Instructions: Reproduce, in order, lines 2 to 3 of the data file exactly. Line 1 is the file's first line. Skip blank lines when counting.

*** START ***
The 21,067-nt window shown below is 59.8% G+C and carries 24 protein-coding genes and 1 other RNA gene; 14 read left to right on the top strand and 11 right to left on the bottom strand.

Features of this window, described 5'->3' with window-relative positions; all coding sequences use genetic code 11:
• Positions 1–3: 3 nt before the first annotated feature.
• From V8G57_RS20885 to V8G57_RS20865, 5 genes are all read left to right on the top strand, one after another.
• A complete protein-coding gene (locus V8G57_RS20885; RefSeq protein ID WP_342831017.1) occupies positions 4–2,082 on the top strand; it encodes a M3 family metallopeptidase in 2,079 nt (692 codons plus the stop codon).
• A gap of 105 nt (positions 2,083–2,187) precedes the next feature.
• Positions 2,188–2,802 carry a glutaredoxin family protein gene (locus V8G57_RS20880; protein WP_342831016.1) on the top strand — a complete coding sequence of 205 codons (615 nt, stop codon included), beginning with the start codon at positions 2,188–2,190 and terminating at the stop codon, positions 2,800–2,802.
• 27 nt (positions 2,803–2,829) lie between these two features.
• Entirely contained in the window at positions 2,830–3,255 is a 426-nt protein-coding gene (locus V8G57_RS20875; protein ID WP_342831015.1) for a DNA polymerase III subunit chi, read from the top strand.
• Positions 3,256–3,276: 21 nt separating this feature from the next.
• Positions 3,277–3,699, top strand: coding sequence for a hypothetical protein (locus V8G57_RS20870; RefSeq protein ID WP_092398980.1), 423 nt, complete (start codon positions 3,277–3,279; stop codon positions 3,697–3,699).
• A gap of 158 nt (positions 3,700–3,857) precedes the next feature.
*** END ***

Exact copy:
Features of this window, described 5'->3' with window-relative positions; all coding sequences use genetic code 11:
• Positions 1–3: 3 nt before the first annotated feature.